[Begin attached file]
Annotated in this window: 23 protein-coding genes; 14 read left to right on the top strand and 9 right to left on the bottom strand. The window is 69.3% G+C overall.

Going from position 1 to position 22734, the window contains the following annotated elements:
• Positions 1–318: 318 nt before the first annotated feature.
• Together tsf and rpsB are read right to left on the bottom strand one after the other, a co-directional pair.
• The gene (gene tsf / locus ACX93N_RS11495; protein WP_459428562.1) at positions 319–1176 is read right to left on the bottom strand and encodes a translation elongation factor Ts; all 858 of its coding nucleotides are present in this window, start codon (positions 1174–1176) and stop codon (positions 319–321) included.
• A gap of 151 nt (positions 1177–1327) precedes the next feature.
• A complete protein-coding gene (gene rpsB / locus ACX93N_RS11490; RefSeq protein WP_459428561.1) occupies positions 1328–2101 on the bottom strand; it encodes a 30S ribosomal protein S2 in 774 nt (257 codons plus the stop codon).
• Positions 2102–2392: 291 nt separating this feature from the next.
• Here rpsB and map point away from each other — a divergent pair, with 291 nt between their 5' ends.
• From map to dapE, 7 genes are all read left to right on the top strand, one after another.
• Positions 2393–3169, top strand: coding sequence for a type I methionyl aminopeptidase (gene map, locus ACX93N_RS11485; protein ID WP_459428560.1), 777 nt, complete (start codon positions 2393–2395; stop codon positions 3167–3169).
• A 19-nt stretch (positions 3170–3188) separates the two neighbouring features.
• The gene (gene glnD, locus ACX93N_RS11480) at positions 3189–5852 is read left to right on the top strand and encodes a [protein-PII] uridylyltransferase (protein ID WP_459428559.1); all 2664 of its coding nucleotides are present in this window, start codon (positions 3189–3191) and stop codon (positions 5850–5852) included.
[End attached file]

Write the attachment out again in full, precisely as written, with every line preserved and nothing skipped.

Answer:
Annotated in this window: 23 protein-coding genes; 14 read left to right on the top strand and 9 right to left on the bottom strand. The window is 69.3% G+C overall.

Going from position 1 to position 22734, the window contains the following annotated elements:
• Positions 1–318: 318 nt before the first annotated feature.
• Together tsf and rpsB are read right to left on the bottom strand one after the other, a co-directional pair.
• The gene (gene tsf / locus ACX93N_RS11495; protein WP_459428562.1) at positions 319–1176 is read right to left on the bottom strand and encodes a translation elongation factor Ts; all 858 of its coding nucleotides are present in this window, start codon (positions 1174–1176) and stop codon (positions 319–321) included.
• A gap of 151 nt (positions 1177–1327) precedes the next feature.
• A complete protein-coding gene (gene rpsB / locus ACX93N_RS11490; RefSeq protein WP_459428561.1) occupies positions 1328–2101 on the bottom strand; it encodes a 30S ribosomal protein S2 in 774 nt (257 codons plus the stop codon).
• Positions 2102–2392: 291 nt separating this feature from the next.
• Here rpsB and map point away from each other — a divergent pair, with 291 nt between their 5' ends.
• From map to dapE, 7 genes are all read left to right on the top strand, one after another.
• Positions 2393–3169, top strand: coding sequence for a type I methionyl aminopeptidase (gene map, locus ACX93N_RS11485; protein ID WP_459428560.1), 777 nt, complete (start codon positions 2393–2395; stop codon positions 3167–3169).
• A 19-nt stretch (positions 3170–3188) separates the two neighbouring features.
• The gene (gene glnD, locus ACX93N_RS11480) at positions 3189–5852 is read left to right on the top strand and encodes a [protein-PII] uridylyltransferase (protein ID WP_459428559.1); all 2664 of its coding nucleotides are present in this window, start codon (positions 3189–3191) and stop codon (positions 5850–5852) included.